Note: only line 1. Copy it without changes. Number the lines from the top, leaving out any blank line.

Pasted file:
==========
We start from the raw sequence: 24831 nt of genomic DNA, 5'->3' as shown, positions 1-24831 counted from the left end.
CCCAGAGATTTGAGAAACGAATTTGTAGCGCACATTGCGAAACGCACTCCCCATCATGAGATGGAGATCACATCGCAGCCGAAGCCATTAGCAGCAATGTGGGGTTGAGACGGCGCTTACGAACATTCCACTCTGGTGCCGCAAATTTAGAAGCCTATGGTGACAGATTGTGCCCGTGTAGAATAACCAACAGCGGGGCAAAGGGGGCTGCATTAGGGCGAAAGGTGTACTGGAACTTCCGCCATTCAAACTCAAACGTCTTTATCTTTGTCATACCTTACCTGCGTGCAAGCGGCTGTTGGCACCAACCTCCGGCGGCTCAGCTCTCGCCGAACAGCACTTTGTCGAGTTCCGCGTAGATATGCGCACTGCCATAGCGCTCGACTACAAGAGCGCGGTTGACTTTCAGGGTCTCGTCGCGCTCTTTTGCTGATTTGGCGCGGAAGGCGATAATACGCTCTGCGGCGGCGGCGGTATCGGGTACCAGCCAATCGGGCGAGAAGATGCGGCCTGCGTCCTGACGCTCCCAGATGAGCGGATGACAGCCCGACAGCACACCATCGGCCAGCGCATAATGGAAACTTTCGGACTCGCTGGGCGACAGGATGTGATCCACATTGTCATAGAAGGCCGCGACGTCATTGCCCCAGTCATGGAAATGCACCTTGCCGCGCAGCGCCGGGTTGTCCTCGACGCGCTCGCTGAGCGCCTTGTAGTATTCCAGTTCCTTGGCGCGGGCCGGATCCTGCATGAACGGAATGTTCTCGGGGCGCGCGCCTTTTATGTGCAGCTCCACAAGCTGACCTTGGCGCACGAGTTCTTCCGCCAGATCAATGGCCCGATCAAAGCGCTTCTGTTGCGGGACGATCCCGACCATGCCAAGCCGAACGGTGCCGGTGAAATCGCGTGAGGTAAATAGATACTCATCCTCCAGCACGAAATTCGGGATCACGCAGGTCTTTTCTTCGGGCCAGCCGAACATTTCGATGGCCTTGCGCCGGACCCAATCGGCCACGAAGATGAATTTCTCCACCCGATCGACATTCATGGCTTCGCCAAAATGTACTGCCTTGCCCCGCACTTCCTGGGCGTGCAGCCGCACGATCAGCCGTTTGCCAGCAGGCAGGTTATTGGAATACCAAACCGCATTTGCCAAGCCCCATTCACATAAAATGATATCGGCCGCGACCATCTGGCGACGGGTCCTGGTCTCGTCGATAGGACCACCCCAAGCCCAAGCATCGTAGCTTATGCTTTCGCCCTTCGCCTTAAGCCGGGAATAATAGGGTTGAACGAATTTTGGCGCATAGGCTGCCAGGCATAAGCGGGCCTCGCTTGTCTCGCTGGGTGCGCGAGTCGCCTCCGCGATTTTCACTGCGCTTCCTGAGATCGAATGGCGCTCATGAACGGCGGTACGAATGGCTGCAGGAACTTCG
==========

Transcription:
We start from the raw sequence: 24831 nt of genomic DNA, 5'->3' as shown, positions 1-24831 counted from the left end.